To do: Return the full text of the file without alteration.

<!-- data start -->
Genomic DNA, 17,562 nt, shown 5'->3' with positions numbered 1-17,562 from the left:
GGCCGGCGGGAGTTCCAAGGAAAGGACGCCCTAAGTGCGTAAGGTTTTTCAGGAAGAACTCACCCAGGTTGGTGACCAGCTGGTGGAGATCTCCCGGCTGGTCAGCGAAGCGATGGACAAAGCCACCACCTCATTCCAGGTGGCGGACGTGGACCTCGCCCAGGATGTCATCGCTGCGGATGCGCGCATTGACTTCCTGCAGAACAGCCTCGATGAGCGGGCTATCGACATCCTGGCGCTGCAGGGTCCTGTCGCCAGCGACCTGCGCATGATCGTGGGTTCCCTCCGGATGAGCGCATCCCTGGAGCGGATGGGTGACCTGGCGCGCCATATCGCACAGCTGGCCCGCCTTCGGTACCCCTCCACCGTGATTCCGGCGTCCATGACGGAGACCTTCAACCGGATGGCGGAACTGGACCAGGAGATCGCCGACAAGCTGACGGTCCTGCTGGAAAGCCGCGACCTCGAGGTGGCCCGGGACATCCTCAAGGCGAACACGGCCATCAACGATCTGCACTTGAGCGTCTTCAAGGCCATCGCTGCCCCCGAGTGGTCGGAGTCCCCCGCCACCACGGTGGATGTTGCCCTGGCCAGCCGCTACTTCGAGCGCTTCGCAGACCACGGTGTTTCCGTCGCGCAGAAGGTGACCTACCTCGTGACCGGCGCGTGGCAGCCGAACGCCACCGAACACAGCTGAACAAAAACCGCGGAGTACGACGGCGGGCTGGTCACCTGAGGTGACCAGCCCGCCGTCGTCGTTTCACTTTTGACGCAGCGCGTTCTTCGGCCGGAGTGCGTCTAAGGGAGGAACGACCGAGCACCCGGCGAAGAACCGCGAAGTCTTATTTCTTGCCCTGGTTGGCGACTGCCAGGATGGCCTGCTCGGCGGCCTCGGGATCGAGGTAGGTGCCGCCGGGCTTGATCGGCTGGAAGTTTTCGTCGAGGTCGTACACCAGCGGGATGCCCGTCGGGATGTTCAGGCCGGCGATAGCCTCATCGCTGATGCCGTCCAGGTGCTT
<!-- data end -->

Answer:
Genomic DNA, 17,562 nt, shown 5'->3' with positions numbered 1-17,562 from the left:
GGCCGGCGGGAGTTCCAAGGAAAGGACGCCCTAAGTGCGTAAGGTTTTTCAGGAAGAACTCACCCAGGTTGGTGACCAGCTGGTGGAGATCTCCCGGCTGGTCAGCGAAGCGATGGACAAAGCCACCACCTCATTCCAGGTGGCGGACGTGGACCTCGCCCAGGATGTCATCGCTGCGGATGCGCGCATTGACTTCCTGCAGAACAGCCTCGATGAGCGGGCTATCGACATCCTGGCGCTGCAGGGTCCTGTCGCCAGCGACCTGCGCATGATCGTGGGTTCCCTCCGGATGAGCGCATCCCTGGAGCGGATGGGTGACCTGGCGCGCCATATCGCACAGCTGGCCCGCCTTCGGTACCCCTCCACCGTGATTCCGGCGTCCATGACGGAGACCTTCAACCGGATGGCGGAACTGGACCAGGAGATCGCCGACAAGCTGACGGTCCTGCTGGAAAGCCGCGACCTCGAGGTGGCCCGGGACATCCTCAAGGCGAACACGGCCATCAACGATCTGCACTTGAGCGTCTTCAAGGCCATCGCTGCCCCCGAGTGGTCGGAGTCCCCCGCCACCACGGTGGATGTTGCCCTGGCCAGCCGCTACTTCGAGCGCTTCGCAGACCACGGTGTTTCCGTCGCGCAGAAGGTGACCTACCTCGTGACCGGCGCGTGGCAGCCGAACGCCACCGAACACAGCTGAACAAAAACCGCGGAGTACGACGGCGGGCTGGTCACCTGAGGTGACCAGCCCGCCGTCGTCGTTTCACTTTTGACGCAGCGCGTTCTTCGGCCGGAGTGCGTCTAAGGGAGGAACGACCGAGCACCCGGCGAAGAACCGCGAAGTCTTATTTCTTGCCCTGGTTGGCGACTGCCAGGATGGCCTGCTCGGCGGCCTCGGGATCGAGGTAGGTGCCGCCGGGCTTGATCGGCTGGAAGTTTTCGTCGAGGTCGTACACCAGCGGGATGCCCGTCGGGATGTTCAGGCCGGCGATAGCCTCATCGCTGATGCCGTCCAGGTGCTT